MIL OSI –
Wellington – The accelerating changing face of Kiwi healthcare will in the coming years see health services get closer to where people actually live, a leading national health IT expert says.
Scott Arrol, chief executive of NZ Health IT (NZHIT) says healthcare for Kiwis in 2027 will be very different from the way services are carried out today.
Arrol will be chairing the Emerging Tech in Health Symposium at Westpac Stadium in Wellington on Wednesday. The event is a collaboration between NZHIT and Health Informatics New Zealand (HiNZ).
The New Zealand government spent $15.6 billion on health in the 2015-2016 year. That accounts for about 80 percent of all health spending meaning as a country Kiwis spend close to $20 billion a year on health.
According to IDC Health Insights, a global technology analyst firm, the healthcare sector in New Zealand spent $227 million on ICT in 2013 and this was forecast to grow to almost $300 million by 2018.
Tech will play a massive role
“Technology is going to play a massive part in how healthcare changes people’s lives over the next 10 years,” Arrol says.
“The New Zealand Health Strategy challenges Kiwis to create a health system of the future that enables all New Zealanders to live well, stay well and get well.
“This transformation is based on a system that is people-powered, provides services closer to home, is designed for value and high performance and works as one team in a smart system.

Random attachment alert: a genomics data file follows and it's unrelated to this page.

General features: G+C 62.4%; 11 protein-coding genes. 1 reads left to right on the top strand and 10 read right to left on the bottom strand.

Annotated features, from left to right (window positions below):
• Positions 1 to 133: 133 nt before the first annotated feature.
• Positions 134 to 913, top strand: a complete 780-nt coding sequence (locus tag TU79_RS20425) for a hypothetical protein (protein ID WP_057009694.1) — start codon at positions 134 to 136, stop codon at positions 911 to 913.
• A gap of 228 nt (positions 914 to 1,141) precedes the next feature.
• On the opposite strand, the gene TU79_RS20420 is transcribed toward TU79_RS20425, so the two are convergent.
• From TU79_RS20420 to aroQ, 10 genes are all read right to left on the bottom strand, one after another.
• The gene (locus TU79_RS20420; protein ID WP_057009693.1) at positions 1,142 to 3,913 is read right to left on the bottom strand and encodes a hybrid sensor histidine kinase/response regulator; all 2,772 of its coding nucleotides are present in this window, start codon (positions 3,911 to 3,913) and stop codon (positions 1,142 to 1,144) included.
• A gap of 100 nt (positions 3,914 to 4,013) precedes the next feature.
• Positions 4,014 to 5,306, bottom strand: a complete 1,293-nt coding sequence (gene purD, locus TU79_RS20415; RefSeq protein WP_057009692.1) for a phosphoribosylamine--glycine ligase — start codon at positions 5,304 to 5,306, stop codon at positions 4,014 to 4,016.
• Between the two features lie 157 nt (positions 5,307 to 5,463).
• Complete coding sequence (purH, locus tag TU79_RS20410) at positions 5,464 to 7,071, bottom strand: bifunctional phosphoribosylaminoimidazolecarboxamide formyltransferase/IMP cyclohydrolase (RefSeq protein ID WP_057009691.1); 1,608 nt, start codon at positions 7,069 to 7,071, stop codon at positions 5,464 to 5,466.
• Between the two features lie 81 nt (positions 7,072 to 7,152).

“There is no doubt that more and higher clinical levels of care will have to be provided in the communities and homes where people choose to live, work and play. The symposium on Wednesday will focus on healthcare closer to home as prescribed in the NZ Health Strategy.
“In a society that is changing, growing and diversifying we need to be clear how technology will enable models of care to meet individual and population needs. The changes are already occurring both locally and globally – precision medicine, genomic sequencing, tele and virtual care, nanotech will be joined by technologies that haven’t yet been thought of.”
Emerging tech trends
“We will see key emerging technology trends and the impact they will have (or not) on healthcare in the coming years.
“Among the speakers on Wednesday are Ann-Marie Cavanagh, the Ministry of Health’s chief technology and digital Services Officer and Darren Douglass, the Ministry’s deputy director of ehealth.”
For further information contact Make Lemonade editor-in-chief Kip Brook on 0275 030188.
Photo: NZHIT chief executive Scott Arrol